2007 OPEN FORUM Abstracts
EFFECTS OF TIDAL VOLUME DELIVERY USING SMOOTH INTERNAL BORE TUBING VS WIDE BORE CORRUGATED TUBING FOR NPPV. A BENCH STUDY.
S. R. Ogrinc1, K. Conry1, J. Karthan2, J. E. Martin1
Background: Noninvasive positive pressure ventilation (NPPV) is being used frequently in an attempt to avoid intubation. Today NPPV circuits utilize an internal smooth wall surface to deliver a less turbulent flow. We have found that various interfaces are necessary for the success of NPPV. Some interfaces have exhalation ports built into the mask. This requires the purchase of multiple circuits some with and without exhalation ports. We hypothesized that a reduction of different circuits for NPPV could be accomplished if an alternative circuit could be constructed. This study was done to see if turbulent flow from a cut to length corrugated wide bore tubing (non-smooth wall internal surface) would affect tidal volume delivery.
Method: A standard Respironics BiPAP Disposable Single Circuit (Respironics, Inc., Murrysville, Pa.) was compared to a circuit constructed of corrugated wide bore tubing, Airlife- Corrugated Flexible Polyethylene(Cardinal Health, McGaw Park, Illinois)cut similar in length from a 100 foot roll. A Respironics disposable exhalation port completed the circuit. A mechanical test lung model (TTL, 2600I ; Michigan Instruments, Grand Rapids, MI) was used with a compliance of .08 L/cmH2O, and a resistance of RP 5. A Respironics BiPAP ST/D-30 (Respironics, Inc., Murrysville, Pa.) was set in the timed mode, rate of 12, and 30% inspiratory time. Six tests were performed at settings of Inspiratory Pressures (IPAP) and Expiratory Pressures (EPAP): 10/5, 15/5, 20/5, 20/10, 20/5 with a 10 Lpm leak (simulating a patient leak), and 20/5 with resistance of RP 20. A CO2/Flow Sensor monitor (NICO, Respironics Novametrix, LLC, Wallingford, CT) was placed distal to the circuit to display exhaled tidal volumes (VTE) and confirmed BiPAP settings. Each circuit was attached to the test lung and given 5 minutes to equilibrate before 12 readings were recorded.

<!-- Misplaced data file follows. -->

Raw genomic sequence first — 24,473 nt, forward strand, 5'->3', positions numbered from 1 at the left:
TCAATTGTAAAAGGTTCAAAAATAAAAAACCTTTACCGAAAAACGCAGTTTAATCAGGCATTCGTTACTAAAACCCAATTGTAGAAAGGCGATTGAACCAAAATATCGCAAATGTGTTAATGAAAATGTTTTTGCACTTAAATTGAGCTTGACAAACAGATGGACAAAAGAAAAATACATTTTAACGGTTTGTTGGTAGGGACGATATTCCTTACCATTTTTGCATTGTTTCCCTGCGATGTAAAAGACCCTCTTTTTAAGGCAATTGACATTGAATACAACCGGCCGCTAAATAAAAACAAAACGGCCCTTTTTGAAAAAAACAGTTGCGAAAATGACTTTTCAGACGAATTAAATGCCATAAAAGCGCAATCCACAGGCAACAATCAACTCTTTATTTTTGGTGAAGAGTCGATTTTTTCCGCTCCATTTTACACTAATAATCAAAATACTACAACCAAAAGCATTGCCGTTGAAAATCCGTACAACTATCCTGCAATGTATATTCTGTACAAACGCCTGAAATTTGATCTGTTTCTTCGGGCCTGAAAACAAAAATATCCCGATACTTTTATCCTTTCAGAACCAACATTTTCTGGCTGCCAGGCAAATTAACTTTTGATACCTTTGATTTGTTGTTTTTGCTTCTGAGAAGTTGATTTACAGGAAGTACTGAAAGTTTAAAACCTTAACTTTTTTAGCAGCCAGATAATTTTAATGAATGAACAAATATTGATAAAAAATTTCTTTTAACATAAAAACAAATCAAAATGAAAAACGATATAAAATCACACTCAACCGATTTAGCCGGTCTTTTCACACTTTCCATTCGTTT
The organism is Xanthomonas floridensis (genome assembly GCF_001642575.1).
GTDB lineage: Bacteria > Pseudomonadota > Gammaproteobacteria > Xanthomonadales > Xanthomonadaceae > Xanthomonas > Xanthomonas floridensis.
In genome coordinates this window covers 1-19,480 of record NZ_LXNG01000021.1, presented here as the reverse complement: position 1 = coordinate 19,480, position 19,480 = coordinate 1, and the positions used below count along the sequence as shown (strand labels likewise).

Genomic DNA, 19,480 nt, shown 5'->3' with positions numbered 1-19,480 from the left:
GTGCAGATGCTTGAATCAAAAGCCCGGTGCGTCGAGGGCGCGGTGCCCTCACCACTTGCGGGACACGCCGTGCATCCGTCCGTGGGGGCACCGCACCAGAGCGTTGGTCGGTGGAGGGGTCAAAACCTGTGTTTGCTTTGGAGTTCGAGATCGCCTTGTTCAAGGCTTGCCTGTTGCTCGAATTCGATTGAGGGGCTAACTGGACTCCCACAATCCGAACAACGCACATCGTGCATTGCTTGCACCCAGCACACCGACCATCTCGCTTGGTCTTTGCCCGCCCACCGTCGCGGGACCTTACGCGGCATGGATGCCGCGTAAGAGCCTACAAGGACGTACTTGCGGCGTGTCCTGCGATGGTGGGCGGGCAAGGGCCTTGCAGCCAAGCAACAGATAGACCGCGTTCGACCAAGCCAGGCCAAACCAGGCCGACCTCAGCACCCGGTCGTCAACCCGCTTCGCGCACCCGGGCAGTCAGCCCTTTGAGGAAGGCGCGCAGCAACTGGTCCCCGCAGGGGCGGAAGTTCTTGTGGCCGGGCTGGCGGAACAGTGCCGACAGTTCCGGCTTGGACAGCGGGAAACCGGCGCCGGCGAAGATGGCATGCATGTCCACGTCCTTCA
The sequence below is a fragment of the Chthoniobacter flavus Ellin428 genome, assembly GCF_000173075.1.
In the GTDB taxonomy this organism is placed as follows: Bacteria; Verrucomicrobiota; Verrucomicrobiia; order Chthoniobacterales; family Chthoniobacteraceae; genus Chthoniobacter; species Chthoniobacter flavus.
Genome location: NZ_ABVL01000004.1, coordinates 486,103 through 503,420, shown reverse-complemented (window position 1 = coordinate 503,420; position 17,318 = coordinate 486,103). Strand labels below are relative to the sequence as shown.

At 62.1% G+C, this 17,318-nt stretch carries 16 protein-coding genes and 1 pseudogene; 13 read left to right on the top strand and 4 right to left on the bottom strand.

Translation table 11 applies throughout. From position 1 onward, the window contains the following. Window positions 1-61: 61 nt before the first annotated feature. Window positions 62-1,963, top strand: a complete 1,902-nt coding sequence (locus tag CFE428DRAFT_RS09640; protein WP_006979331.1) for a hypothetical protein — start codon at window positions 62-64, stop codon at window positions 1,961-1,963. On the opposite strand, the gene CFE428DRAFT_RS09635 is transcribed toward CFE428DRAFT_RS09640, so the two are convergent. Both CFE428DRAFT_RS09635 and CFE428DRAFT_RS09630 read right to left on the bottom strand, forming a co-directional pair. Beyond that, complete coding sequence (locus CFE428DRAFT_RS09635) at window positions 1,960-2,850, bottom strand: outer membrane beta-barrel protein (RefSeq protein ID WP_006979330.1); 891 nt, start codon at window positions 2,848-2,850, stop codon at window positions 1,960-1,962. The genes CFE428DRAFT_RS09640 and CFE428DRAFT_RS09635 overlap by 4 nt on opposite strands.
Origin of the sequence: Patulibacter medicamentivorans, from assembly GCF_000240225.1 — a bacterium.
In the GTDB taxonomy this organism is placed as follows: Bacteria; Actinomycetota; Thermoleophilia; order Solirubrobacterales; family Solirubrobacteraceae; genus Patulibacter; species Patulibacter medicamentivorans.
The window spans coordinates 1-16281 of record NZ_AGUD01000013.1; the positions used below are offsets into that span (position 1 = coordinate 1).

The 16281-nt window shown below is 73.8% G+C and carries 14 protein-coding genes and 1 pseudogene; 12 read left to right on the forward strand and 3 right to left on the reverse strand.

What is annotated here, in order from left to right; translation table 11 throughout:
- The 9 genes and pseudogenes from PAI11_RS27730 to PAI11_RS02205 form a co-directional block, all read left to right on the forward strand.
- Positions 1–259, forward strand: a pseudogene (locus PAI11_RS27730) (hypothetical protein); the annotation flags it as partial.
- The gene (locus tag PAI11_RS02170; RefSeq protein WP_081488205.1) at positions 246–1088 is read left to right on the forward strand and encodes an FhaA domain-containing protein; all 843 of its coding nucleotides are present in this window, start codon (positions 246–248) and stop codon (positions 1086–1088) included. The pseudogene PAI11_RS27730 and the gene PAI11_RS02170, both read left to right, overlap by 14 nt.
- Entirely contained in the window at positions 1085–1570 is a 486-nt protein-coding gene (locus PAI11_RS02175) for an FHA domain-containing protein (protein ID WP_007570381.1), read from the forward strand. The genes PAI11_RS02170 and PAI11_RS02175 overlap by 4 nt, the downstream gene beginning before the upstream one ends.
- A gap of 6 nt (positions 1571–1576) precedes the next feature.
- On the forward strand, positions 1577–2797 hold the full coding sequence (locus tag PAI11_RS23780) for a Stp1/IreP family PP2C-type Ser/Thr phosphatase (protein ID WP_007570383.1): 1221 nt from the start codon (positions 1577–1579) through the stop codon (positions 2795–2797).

Results: The mean results between the Respironics tubing and the disposable corrugated wide bore tubing were: 0, 7, 4, 8, 0, and 2cc’s respectively in the order of testing.
Conclusion: A circuit constructed of corrugated wide bore tubing with a disposable exhalation valve appears to be a suitable alternative to the Respironics NPPV circuit when using the BiPAP ST/D 30 machine. Performance of other NPPV machines, patient circuits, and clinical applications may be necessary.